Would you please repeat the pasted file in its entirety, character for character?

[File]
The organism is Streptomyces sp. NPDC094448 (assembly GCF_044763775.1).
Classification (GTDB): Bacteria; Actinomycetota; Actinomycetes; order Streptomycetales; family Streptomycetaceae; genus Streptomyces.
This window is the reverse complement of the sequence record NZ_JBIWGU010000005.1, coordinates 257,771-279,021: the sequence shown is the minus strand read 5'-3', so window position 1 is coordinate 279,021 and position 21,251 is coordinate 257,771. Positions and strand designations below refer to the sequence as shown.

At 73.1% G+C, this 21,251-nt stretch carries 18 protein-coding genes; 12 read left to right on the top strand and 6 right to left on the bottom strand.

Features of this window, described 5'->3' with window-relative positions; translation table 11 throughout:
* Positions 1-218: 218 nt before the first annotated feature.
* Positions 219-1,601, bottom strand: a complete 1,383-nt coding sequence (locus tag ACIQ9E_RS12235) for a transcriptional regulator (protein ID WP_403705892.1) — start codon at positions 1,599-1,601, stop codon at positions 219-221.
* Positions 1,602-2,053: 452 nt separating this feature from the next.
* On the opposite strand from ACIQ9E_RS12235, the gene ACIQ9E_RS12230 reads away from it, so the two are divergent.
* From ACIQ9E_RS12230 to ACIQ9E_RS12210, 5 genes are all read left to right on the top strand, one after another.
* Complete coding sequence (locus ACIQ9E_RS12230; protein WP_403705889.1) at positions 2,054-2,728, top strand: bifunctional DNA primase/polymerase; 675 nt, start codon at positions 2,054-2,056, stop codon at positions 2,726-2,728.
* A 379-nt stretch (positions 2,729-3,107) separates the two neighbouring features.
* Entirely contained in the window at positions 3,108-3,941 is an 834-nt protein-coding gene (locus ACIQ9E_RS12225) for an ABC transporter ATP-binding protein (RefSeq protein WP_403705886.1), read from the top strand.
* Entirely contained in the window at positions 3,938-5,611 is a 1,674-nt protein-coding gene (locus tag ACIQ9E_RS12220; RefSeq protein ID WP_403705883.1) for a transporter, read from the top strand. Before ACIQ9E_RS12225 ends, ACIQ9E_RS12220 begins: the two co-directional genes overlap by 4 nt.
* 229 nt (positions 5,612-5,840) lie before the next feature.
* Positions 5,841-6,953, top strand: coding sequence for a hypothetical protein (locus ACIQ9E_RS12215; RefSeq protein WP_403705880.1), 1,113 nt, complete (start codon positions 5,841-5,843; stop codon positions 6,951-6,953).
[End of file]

The organism is Streptomyces sp. NPDC094448 (assembly GCF_044763775.1).
Classification (GTDB): Bacteria; Actinomycetota; Actinomycetes; order Streptomycetales; family Streptomycetaceae; genus Streptomyces.
This window is the reverse complement of the sequence record NZ_JBIWGU010000005.1, coordinates 257,771-279,021: the sequence shown is the minus strand read 5'-3', so window position 1 is coordinate 279,021 and position 21,251 is coordinate 257,771. Positions and strand designations below refer to the sequence as shown.

At 73.1% G+C, this 21,251-nt stretch carries 18 protein-coding genes; 12 read left to right on the top strand and 6 right to left on the bottom strand.

Features of this window, described 5'->3' with window-relative positions; translation table 11 throughout:
* Positions 1-218: 218 nt before the first annotated feature.
* Positions 219-1,601, bottom strand: a complete 1,383-nt coding sequence (locus tag ACIQ9E_RS12235) for a transcriptional regulator (protein ID WP_403705892.1) — start codon at positions 1,599-1,601, stop codon at positions 219-221.
* Positions 1,602-2,053: 452 nt separating this feature from the next.
* On the opposite strand from ACIQ9E_RS12235, the gene ACIQ9E_RS12230 reads away from it, so the two are divergent.
* From ACIQ9E_RS12230 to ACIQ9E_RS12210, 5 genes are all read left to right on the top strand, one after another.
* Complete coding sequence (locus ACIQ9E_RS12230; protein WP_403705889.1) at positions 2,054-2,728, top strand: bifunctional DNA primase/polymerase; 675 nt, start codon at positions 2,054-2,056, stop codon at positions 2,726-2,728.
* A 379-nt stretch (positions 2,729-3,107) separates the two neighbouring features.
* Entirely contained in the window at positions 3,108-3,941 is an 834-nt protein-coding gene (locus ACIQ9E_RS12225) for an ABC transporter ATP-binding protein (RefSeq protein WP_403705886.1), read from the top strand.
* Entirely contained in the window at positions 3,938-5,611 is a 1,674-nt protein-coding gene (locus tag ACIQ9E_RS12220; RefSeq protein ID WP_403705883.1) for a transporter, read from the top strand. Before ACIQ9E_RS12225 ends, ACIQ9E_RS12220 begins: the two co-directional genes overlap by 4 nt.
* 229 nt (positions 5,612-5,840) lie before the next feature.
* Positions 5,841-6,953, top strand: coding sequence for a hypothetical protein (locus ACIQ9E_RS12215; RefSeq protein WP_403705880.1), 1,113 nt, complete (start codon positions 5,841-5,843; stop codon positions 6,951-6,953).